In one case, a family left their boat overnight and by morning, it was no longer floating. It was laying on the ground.

That's pretty much a wrap on summer for boaters at Lucky Peak Lake. The water levels are dropping by more than two feet per day and it's happening so quick that while you may be able to get your boat into the water, it may not come out on to your trailer as easily as it went in. KTVB reported on two different boats that were stuck on land; one that just ended up on land and one that's way above the water line; both will probably end up needing a crane or some expensive way of getting them retrieved and beyond that, likely some pretty expensive repairs. Check out KTVB's report on the water level situation at Lucky Peak Lake.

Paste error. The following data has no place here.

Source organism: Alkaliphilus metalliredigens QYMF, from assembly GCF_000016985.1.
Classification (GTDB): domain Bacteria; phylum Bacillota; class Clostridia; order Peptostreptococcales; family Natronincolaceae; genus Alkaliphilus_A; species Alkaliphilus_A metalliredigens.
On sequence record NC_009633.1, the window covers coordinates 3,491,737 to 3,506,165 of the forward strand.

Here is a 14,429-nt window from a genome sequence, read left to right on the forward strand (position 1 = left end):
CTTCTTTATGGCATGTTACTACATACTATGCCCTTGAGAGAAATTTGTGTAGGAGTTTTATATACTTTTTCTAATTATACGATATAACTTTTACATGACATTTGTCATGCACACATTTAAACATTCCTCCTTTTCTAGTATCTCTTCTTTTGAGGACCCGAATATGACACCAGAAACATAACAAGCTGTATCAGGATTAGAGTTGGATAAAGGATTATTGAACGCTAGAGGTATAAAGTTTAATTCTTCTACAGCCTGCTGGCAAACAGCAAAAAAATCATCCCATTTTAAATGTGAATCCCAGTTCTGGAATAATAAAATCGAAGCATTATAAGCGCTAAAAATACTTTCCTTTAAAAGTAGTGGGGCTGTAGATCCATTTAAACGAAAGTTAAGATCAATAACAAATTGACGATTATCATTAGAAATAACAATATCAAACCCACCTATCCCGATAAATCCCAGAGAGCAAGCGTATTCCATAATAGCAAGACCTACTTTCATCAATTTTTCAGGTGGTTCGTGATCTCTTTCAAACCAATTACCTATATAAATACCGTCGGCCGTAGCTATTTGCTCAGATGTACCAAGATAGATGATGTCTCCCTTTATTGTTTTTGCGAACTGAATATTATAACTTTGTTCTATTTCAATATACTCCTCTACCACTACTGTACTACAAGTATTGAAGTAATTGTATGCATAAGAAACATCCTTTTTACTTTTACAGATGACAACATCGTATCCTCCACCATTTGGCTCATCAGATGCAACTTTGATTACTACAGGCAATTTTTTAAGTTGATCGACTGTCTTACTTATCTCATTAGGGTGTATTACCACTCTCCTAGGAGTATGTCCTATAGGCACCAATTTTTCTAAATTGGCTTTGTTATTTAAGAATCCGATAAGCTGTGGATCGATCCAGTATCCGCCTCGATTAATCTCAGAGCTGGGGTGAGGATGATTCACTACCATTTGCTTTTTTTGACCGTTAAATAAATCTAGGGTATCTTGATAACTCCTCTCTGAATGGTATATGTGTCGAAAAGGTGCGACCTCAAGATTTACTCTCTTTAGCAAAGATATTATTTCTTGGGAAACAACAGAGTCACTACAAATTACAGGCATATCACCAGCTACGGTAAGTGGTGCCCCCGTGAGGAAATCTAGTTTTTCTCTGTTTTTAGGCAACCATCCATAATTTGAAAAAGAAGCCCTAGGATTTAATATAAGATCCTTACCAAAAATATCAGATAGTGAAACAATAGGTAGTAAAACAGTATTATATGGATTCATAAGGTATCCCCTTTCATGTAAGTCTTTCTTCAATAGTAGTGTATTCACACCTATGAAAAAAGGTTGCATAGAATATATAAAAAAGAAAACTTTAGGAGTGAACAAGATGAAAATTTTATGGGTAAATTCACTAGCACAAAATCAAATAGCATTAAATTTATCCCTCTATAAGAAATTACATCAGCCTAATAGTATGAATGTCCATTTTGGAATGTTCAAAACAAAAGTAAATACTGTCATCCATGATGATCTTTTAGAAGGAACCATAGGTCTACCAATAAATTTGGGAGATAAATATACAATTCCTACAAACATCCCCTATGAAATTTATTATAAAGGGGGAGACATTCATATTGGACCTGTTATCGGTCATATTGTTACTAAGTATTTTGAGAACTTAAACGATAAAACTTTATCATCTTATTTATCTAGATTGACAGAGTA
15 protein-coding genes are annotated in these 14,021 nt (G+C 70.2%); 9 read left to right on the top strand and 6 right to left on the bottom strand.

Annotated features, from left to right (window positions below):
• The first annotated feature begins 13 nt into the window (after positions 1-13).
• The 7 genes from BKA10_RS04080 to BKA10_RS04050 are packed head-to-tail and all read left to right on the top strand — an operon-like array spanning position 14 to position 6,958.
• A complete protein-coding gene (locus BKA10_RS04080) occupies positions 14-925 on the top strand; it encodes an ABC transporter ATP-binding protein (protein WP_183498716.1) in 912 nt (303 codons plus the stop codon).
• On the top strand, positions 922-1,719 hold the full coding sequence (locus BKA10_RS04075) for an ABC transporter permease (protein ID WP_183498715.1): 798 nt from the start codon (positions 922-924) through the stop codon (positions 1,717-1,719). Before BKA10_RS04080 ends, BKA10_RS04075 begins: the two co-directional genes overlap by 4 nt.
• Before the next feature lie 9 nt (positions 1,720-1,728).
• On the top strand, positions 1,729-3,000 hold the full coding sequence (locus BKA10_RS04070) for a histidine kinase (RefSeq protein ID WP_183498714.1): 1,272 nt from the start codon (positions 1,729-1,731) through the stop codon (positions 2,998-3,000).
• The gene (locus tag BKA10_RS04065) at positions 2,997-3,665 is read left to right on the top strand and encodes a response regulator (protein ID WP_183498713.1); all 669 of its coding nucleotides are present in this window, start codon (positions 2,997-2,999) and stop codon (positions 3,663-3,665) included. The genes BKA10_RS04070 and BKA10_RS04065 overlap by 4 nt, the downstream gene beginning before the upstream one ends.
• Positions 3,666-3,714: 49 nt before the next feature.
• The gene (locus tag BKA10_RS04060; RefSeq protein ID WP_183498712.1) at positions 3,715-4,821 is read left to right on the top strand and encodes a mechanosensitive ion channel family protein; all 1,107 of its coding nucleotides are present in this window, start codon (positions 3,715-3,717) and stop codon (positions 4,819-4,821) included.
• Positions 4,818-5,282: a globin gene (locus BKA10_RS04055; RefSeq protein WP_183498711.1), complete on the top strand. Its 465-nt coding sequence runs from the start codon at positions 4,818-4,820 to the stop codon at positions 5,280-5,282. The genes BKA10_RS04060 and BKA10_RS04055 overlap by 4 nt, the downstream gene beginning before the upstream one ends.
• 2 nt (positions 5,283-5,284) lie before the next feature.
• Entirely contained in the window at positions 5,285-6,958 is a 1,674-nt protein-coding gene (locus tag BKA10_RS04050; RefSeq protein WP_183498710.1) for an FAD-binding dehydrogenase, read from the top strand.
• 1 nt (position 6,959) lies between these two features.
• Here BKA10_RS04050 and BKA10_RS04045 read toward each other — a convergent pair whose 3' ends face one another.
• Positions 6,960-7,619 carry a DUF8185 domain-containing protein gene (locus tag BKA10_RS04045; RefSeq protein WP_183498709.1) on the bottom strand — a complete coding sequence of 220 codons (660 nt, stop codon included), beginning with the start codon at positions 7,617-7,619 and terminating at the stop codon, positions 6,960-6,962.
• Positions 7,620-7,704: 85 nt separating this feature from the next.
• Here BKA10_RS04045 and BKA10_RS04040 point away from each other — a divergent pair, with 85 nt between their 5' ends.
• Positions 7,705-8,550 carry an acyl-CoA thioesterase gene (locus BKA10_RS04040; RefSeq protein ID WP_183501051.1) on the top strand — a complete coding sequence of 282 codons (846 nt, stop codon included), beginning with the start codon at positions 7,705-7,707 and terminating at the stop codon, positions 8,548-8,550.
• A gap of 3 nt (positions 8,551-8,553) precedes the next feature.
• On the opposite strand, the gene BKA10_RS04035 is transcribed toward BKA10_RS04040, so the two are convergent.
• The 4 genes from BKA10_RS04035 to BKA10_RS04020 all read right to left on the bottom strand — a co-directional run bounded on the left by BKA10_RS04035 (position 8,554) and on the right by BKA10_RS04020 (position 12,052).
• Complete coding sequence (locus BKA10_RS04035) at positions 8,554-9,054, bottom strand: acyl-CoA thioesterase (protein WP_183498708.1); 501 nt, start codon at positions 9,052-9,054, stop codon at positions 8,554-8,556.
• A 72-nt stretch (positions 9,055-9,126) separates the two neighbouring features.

In this unusually dry summer, it's been necessary for the reservoir to drain much quicker than usual as while there is a drought in Idaho, crops still need to be watered, neighborhoods still need to be landscaped, and unfortunately, boating fun-time ends up at the bottom of the priorities list. Typically, the water levels aren't this low until the end of October so it's quite a bit early this year. Hopefully we'll have a very wet winter to fill the lake back up; snowy mountains and full rivers would definitely help this situation and then hopefully next year, a little less drought-like weather and that extra precipitation will keep the fun going further into the year.

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